The current system of holding waste in tailings dams is inefficient, but it is risky, as demonstrated by the tailings dam failure at the Brumadinho Córrego do Feijão iron-ore mine in Brazil. In 2019, Brazil suffered its worst-ever industrial accident. It sent millions of tons of toxic waste flowing into the surrounding rural area, destroying the village of Feijão and killing 270 people.

A GIS-based tailings spill-path model was developed to help mining companies map out and quantity the potential danger their tailings dams pose. These numerical models successfully carry out risk assessments of tailing dams and will likely be implanted more widely across the industry to increase safety.

Sustainability and Regulatory Compliance

Mining operations are intertwined with various social, economic and environmental aspects of the areas that they occupy. They provide jobs and sources of wealth but also pose health risks to the neighboring people and the environment. They are, therefore, deeply ingrained in sustainability issues.

Regulatory bodies are becoming more focused on managing the mining industry's sustainability, and new regulations are often implemented to address sustainability issues. In the US, changes to the regulatory framework that governs the mining industry are being made to tackle economic, environmental and social factors so that a more sustainable mining landscape can be achieved.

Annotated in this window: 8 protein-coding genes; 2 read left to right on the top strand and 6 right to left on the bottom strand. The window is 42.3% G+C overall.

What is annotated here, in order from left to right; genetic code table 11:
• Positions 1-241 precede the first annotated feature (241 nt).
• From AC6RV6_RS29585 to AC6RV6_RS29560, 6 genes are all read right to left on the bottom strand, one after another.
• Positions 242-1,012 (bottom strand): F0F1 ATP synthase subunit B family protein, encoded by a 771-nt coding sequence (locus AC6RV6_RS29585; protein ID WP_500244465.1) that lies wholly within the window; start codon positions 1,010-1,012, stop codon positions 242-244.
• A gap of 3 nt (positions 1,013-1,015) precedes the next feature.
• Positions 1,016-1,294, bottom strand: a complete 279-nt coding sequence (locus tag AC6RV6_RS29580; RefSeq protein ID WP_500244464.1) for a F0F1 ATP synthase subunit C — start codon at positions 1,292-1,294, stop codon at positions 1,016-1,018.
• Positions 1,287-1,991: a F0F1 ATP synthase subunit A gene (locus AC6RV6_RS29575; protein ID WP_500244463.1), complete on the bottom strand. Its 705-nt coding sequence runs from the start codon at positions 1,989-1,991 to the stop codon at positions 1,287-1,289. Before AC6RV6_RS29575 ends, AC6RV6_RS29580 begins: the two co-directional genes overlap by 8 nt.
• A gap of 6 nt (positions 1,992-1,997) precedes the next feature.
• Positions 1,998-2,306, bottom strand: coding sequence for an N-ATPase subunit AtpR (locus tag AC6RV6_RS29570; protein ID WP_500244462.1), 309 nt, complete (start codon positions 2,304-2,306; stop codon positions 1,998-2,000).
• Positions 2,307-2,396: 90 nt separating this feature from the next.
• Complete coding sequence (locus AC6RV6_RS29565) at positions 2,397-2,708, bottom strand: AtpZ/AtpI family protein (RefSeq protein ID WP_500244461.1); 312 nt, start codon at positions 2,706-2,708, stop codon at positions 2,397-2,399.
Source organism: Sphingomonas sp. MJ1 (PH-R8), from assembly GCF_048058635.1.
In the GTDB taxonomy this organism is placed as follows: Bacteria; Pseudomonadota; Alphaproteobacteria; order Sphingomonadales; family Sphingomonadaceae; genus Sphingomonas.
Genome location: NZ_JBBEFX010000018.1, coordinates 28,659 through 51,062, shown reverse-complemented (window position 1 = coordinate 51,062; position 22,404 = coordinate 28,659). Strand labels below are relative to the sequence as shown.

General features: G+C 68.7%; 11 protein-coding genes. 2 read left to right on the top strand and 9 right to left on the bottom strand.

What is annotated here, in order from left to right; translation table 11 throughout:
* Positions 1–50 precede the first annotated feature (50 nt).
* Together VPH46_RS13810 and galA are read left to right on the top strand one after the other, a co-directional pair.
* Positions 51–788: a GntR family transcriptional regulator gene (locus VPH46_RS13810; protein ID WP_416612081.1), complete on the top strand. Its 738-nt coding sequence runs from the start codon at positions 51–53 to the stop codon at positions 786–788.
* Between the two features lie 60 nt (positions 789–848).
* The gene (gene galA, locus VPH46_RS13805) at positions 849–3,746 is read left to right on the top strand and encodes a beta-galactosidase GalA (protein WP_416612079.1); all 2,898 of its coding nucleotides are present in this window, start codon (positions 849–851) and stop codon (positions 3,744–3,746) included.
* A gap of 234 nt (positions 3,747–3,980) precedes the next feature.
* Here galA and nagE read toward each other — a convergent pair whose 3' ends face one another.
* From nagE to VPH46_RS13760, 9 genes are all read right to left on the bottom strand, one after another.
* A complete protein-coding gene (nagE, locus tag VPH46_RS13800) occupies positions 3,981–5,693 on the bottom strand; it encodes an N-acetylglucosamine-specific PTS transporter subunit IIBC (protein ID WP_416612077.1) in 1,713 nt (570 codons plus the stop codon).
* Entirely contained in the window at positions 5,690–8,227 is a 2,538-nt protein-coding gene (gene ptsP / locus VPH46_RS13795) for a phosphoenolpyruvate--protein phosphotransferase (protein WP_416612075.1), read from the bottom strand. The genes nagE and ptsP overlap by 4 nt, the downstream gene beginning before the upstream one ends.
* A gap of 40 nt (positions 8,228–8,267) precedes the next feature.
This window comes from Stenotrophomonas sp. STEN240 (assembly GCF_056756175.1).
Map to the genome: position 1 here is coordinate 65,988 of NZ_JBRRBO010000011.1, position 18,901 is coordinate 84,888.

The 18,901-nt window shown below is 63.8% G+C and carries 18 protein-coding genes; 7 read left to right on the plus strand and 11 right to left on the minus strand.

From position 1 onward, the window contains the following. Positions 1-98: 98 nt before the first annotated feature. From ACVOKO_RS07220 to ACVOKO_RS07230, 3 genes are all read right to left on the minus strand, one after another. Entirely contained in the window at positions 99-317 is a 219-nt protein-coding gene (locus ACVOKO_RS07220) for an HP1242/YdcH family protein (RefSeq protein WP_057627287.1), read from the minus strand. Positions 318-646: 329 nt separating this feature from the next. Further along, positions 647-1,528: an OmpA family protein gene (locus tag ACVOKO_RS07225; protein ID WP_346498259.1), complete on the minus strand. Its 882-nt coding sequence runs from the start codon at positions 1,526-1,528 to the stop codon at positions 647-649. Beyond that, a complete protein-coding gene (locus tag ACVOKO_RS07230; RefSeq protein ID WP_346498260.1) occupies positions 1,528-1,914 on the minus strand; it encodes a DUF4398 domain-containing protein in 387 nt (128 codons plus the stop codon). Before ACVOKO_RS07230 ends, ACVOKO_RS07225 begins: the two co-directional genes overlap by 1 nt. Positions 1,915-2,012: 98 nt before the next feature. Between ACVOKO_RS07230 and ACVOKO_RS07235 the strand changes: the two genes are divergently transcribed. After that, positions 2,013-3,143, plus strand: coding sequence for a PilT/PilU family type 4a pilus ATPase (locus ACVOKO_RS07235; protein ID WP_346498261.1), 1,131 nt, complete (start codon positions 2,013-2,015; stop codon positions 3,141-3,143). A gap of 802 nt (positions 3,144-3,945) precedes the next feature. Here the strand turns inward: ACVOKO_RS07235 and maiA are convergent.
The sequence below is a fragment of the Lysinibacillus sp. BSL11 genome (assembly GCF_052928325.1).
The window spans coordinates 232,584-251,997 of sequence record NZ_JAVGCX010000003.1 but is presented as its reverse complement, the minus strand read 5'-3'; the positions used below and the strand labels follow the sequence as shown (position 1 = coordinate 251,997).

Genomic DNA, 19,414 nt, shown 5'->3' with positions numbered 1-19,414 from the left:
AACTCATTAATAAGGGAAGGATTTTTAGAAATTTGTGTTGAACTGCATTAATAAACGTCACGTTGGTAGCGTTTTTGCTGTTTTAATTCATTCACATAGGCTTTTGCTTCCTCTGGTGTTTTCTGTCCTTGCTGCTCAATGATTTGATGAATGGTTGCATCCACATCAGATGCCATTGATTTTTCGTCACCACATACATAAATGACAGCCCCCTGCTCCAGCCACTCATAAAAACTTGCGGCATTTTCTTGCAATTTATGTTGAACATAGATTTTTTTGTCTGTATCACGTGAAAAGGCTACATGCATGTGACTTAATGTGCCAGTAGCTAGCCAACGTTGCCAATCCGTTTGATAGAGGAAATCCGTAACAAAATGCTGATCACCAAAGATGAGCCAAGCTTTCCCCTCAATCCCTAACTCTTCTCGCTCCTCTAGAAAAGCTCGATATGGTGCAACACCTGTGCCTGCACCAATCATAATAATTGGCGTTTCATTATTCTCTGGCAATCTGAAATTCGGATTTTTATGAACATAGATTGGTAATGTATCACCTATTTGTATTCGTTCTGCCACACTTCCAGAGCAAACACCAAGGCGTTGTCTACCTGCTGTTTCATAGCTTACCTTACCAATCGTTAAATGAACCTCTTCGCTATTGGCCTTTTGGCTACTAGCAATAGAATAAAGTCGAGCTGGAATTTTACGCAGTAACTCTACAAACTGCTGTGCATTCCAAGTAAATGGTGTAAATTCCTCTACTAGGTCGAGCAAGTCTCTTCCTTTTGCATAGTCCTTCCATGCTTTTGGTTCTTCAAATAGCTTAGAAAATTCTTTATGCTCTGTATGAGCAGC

Decisions made around the development of new regulations are influenced by data, and GIS is being used to collect and analyze data relating to sustainability. This information is then considered in the decision-making processes associated with establishing new regulations. GIS is becoming increasingly considered an essential tool for forging more sustainable mining activities and ensuring that operations are compliant with regulations.

References and Further Reading

Choi, Y., Baek, J. and Park, S., 2020. Review of GIS-Based Applications for Mining: Planning, Operation, and Environmental Management. Applied Sciences, 10(7), p.2266. https://www.mdpi.com/2076-3417/10/7/2266/htm

Craynon, J., Sarver, E., Ripepi, N. and Karmis, M., 2015. A GIS-based methodology for identifying sustainability conflict areas in mine design – a case study from a surface coal mine in the USA. International Journal of Mining, Reclamation and Environment, 30(3), pp.197-208. https://www.tandfonline.com/doi/abs/10.1080/17480930.2015.1035872

Suh, J., Kim, S., Yi, H. and Choi, Y., 2017. An Overview of GIS-Based Modeling and Assessment of Mining-Induced Hazards: Soil, Water, and Forest. International Journal of Environmental Research and Public Health, 14(12), p.1463. https://www.ncbi.nlm.nih.gov/pmc/articles/PMC5750882/

(2021). Vale dam disaster: $7bn compensation for disaster victims. [Online] BBC News. Available at: https://www.bbc.co.uk/news/business-55924743

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Sarah Moore

Written by

Sarah Moore

After studying Psychology and then Neuroscience, Sarah quickly found her enjoyment for researching and writing research papers; turning to a passion to connect ideas with people through writing.